Perry Mason and language changing
I've been reading some Perry Mason novels lately. They're good mysteries, and Mason in the books is very different from the Raymond Burr version. Oh, not as wild as the movies, but he drinks and dances and dallies with Della Street, and he definitely crosses the line in his investigations. Paul Drake is not the idiot he is in the movies, though, which is a relief; I was fond of the way William Hopper played him.
But, as is to be expected from books written in the 30s and 40s (and on into the 60s, I suppose), there's a lot of casual slang and linguistic constructions that are no longer in use. A lot of them involve prepositions - either different or missing, for example they say "go" where we'd say "go for", as "Could you go a steak?"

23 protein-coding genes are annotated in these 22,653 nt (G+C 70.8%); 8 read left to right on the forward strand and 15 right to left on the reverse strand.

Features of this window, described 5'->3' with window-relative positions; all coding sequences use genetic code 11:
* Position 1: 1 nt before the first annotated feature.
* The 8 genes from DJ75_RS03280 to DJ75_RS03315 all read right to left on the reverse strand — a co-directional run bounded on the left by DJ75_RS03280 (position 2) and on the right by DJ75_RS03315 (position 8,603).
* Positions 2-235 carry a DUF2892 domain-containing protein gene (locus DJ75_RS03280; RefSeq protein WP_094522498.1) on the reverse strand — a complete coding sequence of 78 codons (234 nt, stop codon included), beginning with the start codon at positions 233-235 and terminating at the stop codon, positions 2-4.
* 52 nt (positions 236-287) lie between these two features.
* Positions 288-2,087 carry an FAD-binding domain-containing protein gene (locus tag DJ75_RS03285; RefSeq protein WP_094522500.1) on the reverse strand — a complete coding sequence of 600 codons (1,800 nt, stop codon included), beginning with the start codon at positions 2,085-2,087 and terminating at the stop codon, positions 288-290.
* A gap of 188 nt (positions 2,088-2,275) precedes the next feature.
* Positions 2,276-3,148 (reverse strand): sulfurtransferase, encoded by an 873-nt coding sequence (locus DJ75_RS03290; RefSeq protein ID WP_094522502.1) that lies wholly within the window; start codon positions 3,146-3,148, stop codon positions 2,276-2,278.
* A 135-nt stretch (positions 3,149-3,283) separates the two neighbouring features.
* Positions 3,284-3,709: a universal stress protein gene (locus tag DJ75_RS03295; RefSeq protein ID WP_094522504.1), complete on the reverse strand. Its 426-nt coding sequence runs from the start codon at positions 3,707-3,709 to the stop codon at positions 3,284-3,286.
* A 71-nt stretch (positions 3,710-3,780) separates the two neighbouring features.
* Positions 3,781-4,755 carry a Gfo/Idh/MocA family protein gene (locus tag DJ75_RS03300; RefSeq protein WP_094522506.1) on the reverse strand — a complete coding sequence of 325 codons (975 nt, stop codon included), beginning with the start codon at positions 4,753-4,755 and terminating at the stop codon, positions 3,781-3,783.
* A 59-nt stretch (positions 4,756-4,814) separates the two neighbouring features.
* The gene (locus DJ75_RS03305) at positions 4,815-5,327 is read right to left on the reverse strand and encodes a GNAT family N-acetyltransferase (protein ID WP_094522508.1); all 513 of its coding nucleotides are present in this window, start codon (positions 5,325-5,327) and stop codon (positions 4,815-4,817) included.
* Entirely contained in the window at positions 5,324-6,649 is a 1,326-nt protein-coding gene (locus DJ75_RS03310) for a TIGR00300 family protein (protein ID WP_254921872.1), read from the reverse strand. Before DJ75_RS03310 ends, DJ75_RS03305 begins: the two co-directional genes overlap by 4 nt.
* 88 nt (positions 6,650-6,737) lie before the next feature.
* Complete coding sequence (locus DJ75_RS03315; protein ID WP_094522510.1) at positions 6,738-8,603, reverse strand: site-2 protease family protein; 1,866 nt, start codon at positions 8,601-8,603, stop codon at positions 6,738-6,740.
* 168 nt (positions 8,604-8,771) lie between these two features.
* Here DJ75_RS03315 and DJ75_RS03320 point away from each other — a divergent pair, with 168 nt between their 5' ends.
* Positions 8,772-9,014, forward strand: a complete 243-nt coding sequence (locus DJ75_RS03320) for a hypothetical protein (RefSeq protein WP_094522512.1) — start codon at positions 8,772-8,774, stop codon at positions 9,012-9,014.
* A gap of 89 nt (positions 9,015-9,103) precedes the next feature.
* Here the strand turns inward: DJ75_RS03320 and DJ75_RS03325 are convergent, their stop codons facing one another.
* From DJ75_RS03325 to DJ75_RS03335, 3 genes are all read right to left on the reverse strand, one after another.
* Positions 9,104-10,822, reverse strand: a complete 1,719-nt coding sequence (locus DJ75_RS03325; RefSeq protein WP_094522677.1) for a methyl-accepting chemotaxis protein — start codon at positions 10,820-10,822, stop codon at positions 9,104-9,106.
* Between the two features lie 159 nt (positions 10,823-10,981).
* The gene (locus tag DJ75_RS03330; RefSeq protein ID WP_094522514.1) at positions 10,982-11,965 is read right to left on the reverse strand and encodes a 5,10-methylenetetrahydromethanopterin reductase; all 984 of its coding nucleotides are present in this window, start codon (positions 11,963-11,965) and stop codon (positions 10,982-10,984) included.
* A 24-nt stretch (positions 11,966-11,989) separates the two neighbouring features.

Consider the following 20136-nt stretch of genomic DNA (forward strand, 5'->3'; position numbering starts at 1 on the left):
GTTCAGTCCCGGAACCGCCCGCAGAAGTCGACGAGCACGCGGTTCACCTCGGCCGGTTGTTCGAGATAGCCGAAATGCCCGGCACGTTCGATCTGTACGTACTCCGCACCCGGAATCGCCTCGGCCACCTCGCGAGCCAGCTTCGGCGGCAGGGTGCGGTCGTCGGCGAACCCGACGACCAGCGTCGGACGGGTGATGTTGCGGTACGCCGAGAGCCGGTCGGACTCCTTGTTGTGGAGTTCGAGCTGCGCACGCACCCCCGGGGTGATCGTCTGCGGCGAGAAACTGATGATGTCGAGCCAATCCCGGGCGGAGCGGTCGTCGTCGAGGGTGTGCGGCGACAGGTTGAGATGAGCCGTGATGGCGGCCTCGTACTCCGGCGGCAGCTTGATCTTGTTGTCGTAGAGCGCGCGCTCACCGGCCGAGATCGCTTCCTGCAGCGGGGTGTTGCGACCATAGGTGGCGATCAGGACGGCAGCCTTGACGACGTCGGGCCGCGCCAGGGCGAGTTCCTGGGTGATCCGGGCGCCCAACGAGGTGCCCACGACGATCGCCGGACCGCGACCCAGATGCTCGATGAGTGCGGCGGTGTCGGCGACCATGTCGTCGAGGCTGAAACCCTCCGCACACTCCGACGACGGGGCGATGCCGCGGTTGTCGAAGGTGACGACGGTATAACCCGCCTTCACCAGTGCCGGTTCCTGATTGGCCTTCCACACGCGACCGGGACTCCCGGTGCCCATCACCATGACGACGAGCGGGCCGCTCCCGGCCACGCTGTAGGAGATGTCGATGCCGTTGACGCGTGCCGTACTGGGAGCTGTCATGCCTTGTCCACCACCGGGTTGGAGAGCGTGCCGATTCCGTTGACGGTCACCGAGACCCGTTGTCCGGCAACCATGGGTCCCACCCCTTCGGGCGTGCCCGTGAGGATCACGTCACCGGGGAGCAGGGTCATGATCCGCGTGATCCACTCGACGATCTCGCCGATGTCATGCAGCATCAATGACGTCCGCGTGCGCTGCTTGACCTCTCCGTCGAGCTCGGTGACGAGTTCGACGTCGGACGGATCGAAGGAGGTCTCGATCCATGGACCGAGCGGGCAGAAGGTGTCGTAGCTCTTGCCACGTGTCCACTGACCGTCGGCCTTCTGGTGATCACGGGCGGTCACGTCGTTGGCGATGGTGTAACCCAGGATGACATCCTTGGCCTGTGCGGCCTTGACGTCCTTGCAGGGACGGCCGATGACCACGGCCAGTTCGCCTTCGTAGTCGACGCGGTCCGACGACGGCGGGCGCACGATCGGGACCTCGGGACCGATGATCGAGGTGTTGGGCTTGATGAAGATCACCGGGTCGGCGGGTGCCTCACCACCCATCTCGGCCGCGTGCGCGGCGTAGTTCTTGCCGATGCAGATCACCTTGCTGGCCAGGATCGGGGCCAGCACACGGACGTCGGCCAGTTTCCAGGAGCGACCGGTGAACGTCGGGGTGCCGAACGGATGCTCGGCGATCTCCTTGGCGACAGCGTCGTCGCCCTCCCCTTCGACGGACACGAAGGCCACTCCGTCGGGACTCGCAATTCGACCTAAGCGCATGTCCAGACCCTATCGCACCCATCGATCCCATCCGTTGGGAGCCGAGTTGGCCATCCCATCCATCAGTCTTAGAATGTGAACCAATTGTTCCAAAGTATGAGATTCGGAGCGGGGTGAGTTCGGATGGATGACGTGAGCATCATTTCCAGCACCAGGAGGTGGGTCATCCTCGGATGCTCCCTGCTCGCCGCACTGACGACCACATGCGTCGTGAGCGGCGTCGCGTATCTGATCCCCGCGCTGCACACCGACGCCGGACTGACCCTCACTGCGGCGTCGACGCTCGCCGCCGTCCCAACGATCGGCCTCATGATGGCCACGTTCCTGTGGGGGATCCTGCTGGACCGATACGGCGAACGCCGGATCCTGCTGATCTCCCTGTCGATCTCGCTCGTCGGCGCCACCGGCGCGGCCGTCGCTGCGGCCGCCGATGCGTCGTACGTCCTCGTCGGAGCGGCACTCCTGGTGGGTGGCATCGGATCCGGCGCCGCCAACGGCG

Here's a nice difference from what we'd say - fill instead of full, and written as two words: "She blabs everything she knows and then comes running back for forgiveness - or perhaps to get another ear fill to peddle."
This one's really odd: "We dined at The Golden Lion. I had a filet mignon medium rare on the dinner. You ate French fried prawns on the dinner." (The "French fried prawns", capital F and no hyphen is strange looking, too, isn't it?)
Here's a striking phrasal verb that we've lost: "I had to check out nearly every penny in my bank" meaning "I had to write a check for nearly every penny".
Or how about "It's about time! Here we are in a jam and bull; your operator has been fiddling around - " Jam and bull? I can't find that on Google, so I don't know if it's idiosyncratic to the character, or was common(ish) slang.
But this is the weirdest - clearly deriving from this meaning of outlaw, with which I was unfamiliar till now: to remove from legal jurisdiction or enforcement. Mason tells someone that "murder never outlaws, you know" and he means there's no statute of limitations on it.